GUWAHATI, Jan 4 – “When the entire country is concerned about the absence of any Indian institutions in the global list of top 200 higher educational institutions, we need to ponder over some critical issues afflicting this segment of education. “Problems like poor infrastructure-clad higher education system, dominated by political and bureaucratic hassles and lack of connectivity call for a different design of upgrading the system, where maximum number of youth could be benefitted within a limited, but state-of-the-art infrastructure.”
Professor Bolin Kr Konwar, Vice Chancellor of the Nagaland University, who made these remarks at a national seminar on ‘Changing Scenario in Academic Performance and Audit,’ made a pitch for strong inter-university collaborations and developing advanced and common infrastructure with the help of the government, for the benefit of all students.
The seminar, organised by the University of Science and Technology Meghalaya (USTM) Ninth Mile on the outskirts of Guwahati, was a part of North East Teachers’ Congress, under way at the USTM.
Addressing faculty members of higher education institutions, Professor GD Sharma, Vice Chancellor of Bilaspur University, Chhattisgarh expressed concern at nearly 30 per cent posts of faculty lying vacant in such institutions.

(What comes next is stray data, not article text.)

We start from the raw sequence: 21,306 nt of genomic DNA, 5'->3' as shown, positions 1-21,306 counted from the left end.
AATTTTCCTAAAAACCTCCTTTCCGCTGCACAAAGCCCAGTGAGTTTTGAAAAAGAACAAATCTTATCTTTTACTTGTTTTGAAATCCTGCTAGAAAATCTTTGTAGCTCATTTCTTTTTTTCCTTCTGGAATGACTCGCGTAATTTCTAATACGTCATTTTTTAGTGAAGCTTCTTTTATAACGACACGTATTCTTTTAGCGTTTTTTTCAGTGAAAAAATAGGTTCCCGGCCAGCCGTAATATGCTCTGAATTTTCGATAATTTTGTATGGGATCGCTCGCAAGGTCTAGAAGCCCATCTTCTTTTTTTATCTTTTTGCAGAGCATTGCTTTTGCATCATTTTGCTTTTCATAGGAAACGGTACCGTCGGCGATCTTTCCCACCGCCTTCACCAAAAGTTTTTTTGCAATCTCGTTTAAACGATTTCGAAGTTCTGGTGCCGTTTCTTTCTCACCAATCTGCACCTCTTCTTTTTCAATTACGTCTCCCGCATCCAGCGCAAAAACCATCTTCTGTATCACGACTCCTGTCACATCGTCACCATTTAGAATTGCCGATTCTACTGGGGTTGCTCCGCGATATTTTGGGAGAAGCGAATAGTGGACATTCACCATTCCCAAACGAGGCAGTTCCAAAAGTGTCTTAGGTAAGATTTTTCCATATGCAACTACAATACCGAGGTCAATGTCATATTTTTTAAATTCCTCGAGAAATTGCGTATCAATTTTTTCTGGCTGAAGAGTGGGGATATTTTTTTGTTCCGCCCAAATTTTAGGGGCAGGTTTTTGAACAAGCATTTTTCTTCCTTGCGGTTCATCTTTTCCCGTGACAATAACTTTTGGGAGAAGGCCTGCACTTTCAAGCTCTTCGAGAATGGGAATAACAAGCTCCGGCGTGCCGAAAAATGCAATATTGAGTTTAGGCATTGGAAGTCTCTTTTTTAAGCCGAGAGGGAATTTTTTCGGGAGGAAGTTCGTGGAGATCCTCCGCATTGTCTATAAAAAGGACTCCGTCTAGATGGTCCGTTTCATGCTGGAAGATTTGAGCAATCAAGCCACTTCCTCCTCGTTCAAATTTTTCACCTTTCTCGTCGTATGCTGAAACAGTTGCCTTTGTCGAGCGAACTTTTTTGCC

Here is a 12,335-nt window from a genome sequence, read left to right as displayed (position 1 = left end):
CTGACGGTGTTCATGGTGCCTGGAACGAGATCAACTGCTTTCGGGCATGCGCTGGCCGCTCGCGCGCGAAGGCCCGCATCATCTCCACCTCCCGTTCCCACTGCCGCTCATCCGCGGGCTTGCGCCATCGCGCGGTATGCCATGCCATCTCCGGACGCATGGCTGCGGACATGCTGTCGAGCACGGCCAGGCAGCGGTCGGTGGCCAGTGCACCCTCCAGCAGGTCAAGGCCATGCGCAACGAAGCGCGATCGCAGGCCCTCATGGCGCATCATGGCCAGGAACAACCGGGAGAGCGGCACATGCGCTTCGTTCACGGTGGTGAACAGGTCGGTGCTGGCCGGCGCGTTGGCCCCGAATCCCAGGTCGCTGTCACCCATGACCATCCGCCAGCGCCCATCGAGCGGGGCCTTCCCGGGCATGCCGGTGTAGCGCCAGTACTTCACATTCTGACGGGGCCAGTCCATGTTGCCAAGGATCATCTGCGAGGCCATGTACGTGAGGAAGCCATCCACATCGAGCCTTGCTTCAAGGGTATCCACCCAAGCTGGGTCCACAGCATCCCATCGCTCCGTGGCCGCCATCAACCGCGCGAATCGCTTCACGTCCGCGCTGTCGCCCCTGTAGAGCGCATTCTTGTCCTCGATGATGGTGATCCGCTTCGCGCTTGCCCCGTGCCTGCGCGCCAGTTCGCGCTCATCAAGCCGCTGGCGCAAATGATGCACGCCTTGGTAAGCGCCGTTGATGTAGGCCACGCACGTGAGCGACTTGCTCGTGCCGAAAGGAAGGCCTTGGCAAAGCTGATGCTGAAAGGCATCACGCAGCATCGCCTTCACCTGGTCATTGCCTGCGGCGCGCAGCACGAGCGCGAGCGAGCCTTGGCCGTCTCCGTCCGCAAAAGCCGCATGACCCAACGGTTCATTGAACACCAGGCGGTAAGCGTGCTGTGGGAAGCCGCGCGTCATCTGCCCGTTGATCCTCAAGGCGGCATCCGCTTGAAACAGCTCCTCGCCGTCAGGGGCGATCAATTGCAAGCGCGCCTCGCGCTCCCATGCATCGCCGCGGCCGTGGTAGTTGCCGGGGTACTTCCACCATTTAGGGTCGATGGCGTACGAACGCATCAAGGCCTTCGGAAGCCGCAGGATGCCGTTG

Stressing the need to update the curriculum on a regular basis, he said it was appalling that in some universities, curriculum contents were not updated even in ten years. “Freedom to carry out projects and accountability to prove its worth, are the parameters followed by the world renowned Harvard University. We must also try to provide our students with the freedom to excel as well as make them accountable for their work,” he added. He also released the newsletter of the USTM in presence of its Vice Chancellor PG Rao.
Professor BC Goswami, Director of Academic Staff College, Gauhati University stressed channelising the growing population of India’s youth by proper education and training. He threw light on some of the key points of assessment of higher education through the National Assessment and Accreditation Council. “Some of the renowned institutions go for multilevel assessments by different authorities. We can also introduce some pre-accreditation assessments,” he said.
Earlier, Dr Dinesh Baishya, Dean, Media and Cultural Studies gave a brief outline of the Teachers’ Congress and the national seminar. He also spoke about various initiatives undertaken by the USTM, which included signing of MoUs with the Tezpur University and NIT Silchar recently.
The speakers also stressed the need for teachers adapting themselves according to the changing technologies and educational environment to make the learning process more effective and interesting.